Most of the products on the initial list are still subject to Trump’s tariffs. That list consisted of 1,333 products and covered $46.2 billion of US imports from China in 2017. But the public pushed back considerably during hearings in May 15–17, 2018, explaining the costs to American economic interests.[1] In the end, 818 of the original 1,333 products remained on the list, totaling $32 billion of imports. Tariffs on these products are scheduled to go into effect on July 6, 2018.

Semiconductors and other products added

The June 15 list contains 284 additional products that would also be subject to 25 percent tariffs, totaling $14 billion in imports in 2017. Overall, 98 percent of newly added products are intermediate inputs and capital equipment.

Figure 2a illustrates the main added products. Top added products are semiconductors ($3.6 billion) and plastics ($2.2 billion), as well as other intermediate inputs and capital equipment. Semiconductors are found in consumer products used in everyday life such as televisions, personal computers, smartphones, and automobiles.

Figure 2a US imports from China subject to Section 301 tariffs added to list on June 15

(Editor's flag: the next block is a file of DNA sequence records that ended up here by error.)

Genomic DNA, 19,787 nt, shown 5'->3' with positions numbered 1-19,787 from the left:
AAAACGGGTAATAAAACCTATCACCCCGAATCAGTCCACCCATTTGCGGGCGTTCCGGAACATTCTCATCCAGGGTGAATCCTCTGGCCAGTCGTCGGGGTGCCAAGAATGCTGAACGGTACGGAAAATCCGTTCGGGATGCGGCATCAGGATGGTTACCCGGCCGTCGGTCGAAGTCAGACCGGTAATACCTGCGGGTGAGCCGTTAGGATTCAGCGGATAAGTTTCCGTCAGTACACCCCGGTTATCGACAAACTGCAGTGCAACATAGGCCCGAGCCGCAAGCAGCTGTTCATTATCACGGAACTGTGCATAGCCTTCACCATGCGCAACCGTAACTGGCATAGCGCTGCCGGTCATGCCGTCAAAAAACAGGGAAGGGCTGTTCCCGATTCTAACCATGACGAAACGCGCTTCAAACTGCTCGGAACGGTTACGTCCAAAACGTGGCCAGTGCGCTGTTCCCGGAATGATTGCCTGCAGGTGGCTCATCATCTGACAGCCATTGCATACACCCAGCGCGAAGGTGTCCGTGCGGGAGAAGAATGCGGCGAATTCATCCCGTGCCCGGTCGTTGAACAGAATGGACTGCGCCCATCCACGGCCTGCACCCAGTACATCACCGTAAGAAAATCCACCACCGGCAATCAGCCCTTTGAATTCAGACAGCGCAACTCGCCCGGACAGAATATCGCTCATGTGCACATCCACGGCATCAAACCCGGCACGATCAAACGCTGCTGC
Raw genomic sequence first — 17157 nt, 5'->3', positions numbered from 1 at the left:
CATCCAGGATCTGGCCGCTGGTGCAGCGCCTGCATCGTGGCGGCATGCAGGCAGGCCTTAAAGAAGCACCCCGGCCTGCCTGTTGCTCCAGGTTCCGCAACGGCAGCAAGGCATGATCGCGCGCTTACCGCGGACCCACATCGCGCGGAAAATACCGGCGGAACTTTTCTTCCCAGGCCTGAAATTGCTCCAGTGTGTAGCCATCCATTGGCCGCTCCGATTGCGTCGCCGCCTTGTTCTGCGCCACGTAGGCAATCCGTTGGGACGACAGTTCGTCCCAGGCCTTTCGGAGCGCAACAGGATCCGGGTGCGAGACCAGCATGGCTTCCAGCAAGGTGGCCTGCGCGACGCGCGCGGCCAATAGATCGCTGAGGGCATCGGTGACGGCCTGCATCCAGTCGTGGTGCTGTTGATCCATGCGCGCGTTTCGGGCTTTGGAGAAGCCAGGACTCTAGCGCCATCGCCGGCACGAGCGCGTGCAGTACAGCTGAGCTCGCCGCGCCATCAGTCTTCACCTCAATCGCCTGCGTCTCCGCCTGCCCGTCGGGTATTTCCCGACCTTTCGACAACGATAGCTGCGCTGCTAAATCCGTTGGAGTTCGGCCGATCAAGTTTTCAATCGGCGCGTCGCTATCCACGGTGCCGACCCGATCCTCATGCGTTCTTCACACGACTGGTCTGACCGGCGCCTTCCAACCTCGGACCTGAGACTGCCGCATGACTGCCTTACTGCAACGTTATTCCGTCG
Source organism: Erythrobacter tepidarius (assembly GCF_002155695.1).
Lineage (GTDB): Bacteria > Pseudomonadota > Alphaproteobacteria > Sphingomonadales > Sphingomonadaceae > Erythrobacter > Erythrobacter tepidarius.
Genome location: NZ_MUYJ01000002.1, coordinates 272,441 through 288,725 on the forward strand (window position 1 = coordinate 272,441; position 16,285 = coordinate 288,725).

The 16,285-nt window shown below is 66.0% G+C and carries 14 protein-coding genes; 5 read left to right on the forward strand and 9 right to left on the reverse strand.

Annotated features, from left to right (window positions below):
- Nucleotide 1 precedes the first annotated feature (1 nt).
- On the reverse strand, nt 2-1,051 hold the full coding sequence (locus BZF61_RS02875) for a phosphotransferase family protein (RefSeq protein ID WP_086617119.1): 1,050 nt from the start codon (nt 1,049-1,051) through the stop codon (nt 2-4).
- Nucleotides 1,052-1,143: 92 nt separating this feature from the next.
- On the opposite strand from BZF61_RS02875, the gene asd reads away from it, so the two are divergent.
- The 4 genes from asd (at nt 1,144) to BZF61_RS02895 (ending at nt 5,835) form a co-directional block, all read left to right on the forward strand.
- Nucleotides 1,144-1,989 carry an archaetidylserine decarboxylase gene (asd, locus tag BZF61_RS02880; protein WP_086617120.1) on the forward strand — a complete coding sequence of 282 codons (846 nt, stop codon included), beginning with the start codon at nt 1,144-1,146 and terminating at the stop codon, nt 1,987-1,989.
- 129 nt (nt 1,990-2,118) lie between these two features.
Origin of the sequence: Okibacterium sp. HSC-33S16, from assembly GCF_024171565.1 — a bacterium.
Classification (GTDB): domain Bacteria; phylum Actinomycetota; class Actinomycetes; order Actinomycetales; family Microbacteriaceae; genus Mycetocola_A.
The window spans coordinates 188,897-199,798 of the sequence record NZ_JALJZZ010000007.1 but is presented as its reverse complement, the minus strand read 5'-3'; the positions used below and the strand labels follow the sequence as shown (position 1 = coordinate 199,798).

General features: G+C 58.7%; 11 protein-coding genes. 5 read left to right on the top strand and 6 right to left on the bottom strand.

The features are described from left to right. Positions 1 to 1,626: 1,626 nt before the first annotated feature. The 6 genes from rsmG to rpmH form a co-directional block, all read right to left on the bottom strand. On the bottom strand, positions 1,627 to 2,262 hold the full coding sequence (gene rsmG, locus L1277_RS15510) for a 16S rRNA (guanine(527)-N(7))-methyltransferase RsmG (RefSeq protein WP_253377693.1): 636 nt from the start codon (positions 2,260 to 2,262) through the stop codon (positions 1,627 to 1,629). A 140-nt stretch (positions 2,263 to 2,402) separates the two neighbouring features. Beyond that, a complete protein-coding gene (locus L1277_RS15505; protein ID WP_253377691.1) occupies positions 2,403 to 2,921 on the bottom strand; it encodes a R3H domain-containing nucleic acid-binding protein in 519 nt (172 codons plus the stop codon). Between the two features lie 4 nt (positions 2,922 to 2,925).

Figure 2b US imports from China dropped from original April 3 Section 301 list on June 15

Televisions, aluminum, steel, and other products removed from April 3 list

The Trump administration dropped 515 products from the April 3 list, totaling $14 billion in imports in 2017, most of which are consumer goods, including color televisions and flat panel screens ($4.5 billion), as illustrated in figure 2b. Aluminum ($1.3 billion) was also dropped; aluminum imports are subject to President Trump’s 10 percent tariffs under Section 232 of the Trade Expansion Act of 1962 imposed on March 23, 2018. Also dropped were number of steel products subject to President Trump’s 25 percent tariffs under Section 232 of the Trade Expansion Act of 1962 on March 23, 2018.

China’s proposed retaliation

Shortly after the Trump administration’s announcement on June 15, the Chinese government issued its own list of US exports over which it planned to impose 25 percent tariffs, with timing in lockstep with the US tariffs. The list covers $44.9 billion of US exports to China in 2017. Roughly $29.6 billion will be subject to an additional 25 percent tariff starting July 6, and the remaining $15.4 billion will be subject to 25 percent tariffs at a later time, subject to further notice.

The list and timing broadly follow the Chinese government’s reaction to the Trump administration’s April tariff announcement. On April 4, the Chinese government responded to the Trump administration’s $46 billion April 3 tariff list by announcing its intention to impose 25 percent tariffs on nearly $50 billion of US exports in 2017, should the administration’s April 3 tariffs go into effect.